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Roswell, New Mexico is billed as the second adaptation of Melinda Metz’s book series, rather than a remake of the 1999 show Roswell, which aired on The WB and UPN for three seasons. Accordingly, the new show has forged its own narrative path in its eight episodes to date, introducing new relationships, timely political commentary and an original murder mystery.
The season’s ninth episode, airing Tuesday on The CW, will feature the show’s biggest nod to its predecessor yet, as original series star Shiri Appleby returns to the fold as director.
Appleby first threw her hat in the ring for the job last summer, while doing press for the fourth and final season of her Lifetime drama UnReal. “Reporters were always asking me what I thought of the reboot, and i just said ‘I can’t wait to direct it!’” she tells The Hollywood Reporter. “I thought that was a good way of putting it out there, and letting them know I’d be happy to come join the team.”
When the show was assembling its director list, showrunner Carina Adly MacKenzie reached out to take Appleby up on the offer. The episode is the first of several directing gigs Appleby now has lined up; her upcoming slate includes episodes of Pretty Little Liars: The Perfectionists, Dynasty and Hulu’s Light as a Feather. “It feels like doors are wide open in a way that even six or seven years ago, they were not,” Appleby says of her burgeoning career behind the camera.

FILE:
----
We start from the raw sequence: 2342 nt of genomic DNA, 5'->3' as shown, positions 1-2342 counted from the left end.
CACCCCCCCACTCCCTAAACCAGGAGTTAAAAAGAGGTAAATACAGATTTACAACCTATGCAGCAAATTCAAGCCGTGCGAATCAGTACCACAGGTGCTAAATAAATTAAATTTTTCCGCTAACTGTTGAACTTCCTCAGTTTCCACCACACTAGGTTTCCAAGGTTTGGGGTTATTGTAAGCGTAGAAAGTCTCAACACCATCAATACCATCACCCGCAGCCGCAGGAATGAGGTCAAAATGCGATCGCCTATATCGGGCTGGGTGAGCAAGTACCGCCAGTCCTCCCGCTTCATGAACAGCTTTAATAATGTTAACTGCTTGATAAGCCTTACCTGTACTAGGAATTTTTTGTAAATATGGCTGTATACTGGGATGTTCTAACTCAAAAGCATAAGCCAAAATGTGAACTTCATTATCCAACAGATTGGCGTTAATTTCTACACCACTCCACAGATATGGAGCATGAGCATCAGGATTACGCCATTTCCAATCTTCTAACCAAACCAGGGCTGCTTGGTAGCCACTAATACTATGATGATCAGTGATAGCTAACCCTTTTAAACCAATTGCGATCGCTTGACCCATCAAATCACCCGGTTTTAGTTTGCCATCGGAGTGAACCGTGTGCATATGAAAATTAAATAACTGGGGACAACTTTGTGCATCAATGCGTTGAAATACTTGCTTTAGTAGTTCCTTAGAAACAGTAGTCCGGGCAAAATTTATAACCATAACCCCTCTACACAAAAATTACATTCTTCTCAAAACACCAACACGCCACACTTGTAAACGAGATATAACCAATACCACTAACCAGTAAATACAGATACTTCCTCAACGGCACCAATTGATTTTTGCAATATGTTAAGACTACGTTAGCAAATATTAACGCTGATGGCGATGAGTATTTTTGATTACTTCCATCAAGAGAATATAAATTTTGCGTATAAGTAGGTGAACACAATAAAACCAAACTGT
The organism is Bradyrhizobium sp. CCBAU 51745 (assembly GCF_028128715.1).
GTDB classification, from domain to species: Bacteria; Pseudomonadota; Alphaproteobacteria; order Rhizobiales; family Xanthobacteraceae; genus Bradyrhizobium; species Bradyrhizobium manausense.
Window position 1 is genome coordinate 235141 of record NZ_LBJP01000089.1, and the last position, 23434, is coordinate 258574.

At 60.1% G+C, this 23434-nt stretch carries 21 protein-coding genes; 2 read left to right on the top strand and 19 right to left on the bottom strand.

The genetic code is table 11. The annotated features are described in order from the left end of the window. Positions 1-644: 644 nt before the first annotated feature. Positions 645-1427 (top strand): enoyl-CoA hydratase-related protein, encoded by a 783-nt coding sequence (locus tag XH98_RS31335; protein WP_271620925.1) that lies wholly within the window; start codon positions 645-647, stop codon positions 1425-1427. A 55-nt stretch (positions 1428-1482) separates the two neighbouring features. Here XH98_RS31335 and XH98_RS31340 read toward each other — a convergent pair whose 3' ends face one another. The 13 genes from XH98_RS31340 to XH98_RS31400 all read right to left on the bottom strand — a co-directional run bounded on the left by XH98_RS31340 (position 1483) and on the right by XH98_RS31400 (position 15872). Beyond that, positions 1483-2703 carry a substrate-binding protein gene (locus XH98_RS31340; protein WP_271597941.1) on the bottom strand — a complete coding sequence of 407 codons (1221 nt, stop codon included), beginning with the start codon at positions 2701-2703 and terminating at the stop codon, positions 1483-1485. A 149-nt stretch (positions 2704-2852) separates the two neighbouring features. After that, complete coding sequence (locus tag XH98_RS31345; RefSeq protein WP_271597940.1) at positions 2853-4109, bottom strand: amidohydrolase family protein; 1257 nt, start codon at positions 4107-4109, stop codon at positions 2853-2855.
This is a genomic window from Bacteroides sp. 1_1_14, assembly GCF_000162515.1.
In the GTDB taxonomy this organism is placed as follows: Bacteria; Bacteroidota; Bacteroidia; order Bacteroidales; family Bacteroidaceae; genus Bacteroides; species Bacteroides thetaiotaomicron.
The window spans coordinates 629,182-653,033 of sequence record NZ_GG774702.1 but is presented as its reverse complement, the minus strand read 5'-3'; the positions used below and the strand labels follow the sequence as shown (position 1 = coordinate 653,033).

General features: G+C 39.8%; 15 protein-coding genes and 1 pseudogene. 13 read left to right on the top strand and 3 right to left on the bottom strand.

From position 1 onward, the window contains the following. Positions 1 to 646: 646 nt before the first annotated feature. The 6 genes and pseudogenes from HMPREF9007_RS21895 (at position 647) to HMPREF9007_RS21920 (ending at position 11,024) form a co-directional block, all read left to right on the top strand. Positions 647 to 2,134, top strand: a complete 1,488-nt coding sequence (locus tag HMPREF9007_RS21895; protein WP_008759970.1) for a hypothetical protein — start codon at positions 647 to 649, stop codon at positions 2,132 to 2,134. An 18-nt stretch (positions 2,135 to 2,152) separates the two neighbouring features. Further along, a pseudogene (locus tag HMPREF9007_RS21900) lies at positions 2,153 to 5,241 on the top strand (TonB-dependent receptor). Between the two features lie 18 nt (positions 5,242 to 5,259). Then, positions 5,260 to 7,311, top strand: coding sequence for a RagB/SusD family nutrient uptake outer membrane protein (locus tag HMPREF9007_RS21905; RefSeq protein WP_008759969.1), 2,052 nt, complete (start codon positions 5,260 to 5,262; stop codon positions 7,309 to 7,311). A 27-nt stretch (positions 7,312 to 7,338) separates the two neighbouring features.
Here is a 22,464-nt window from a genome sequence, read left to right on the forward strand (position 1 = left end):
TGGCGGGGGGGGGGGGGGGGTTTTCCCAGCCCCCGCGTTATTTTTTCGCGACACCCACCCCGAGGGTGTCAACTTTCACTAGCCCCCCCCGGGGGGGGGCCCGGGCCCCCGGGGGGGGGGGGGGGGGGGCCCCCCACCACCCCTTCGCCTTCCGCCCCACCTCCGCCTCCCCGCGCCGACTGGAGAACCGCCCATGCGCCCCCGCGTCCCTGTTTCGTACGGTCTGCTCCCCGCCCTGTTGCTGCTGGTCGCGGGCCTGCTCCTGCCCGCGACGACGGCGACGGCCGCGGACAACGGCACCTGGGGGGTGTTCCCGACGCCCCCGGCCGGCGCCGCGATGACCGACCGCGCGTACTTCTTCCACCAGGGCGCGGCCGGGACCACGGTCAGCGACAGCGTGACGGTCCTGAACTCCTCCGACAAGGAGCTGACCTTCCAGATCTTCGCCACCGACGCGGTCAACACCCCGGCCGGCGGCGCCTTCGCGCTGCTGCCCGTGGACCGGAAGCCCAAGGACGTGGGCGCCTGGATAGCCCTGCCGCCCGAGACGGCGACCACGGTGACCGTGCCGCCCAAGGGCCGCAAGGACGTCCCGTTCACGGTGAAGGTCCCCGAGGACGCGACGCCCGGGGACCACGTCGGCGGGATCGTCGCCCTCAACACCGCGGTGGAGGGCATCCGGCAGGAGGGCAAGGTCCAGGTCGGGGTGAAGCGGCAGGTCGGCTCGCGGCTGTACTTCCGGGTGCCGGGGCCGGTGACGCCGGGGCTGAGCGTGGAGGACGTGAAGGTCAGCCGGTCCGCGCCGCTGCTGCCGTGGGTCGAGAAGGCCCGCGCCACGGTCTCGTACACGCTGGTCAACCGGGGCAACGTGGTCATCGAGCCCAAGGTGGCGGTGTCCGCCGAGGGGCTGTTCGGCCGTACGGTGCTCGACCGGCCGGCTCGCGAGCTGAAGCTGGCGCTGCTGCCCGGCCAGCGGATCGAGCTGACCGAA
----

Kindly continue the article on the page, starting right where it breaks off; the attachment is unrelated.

Ahead of Tuesday’s episode, Appleby discusses her experience returning to the Roswell fold, comparisons between the two shows and how the landscape has changed for female directors.
Roswell, New Mexico is a lot more political than Roswell was, and uses aliens as a metaphor to talk about immigration. How do you think the two shows compare?
We really were a show that was about being in high school, and we were saying that being an alien was what it was like growing up; the feeling that nobody really fits in and everyone’s uncomfortable in their own skin. I thought at the time that was a wonderful way of tackling the angst of growing up. In today’s world, we’re dealing with social issues and hot topics that are really political, which I think the younger generation are much more consumed with now. I don’t know if the youth of 20 years ago were focused on [politics] in the way that they are today. I’m really proud of how the show’s been reimagined and updated for today’s audience.
Did Carina want you to direct 109 specifically, or was that just how the schedule worked out?
Oh yeah, there’s something specific that happens in the story of this episode that she wanted me to direct. It was [shooting] over Halloween and I have two little kids, so I asked “Is there any way I could do a different episode?” And she was like, “We really, story-wise, want you to do this one.” And once I read the script I understood why, and was so grateful that they gave me this episode.
Do you recall there being a conversation about the original show’s decision to change your character’s name from Liz Ortecho to Liz Parker?
No, it wasn’t even a conversation, or at least it never came to me. But now that I’m producing and directing, I realize that by the time things get to the actors, so many decisions have been made and the train is already moving. I would assume that Jason Katims and David Nutter and all of these wonderful producers that put our show together, they had those conversations. By the time I was cast, I was a 19-year-old girl straight out of college, so that wasn’t a conversation that was coming all the way down to me.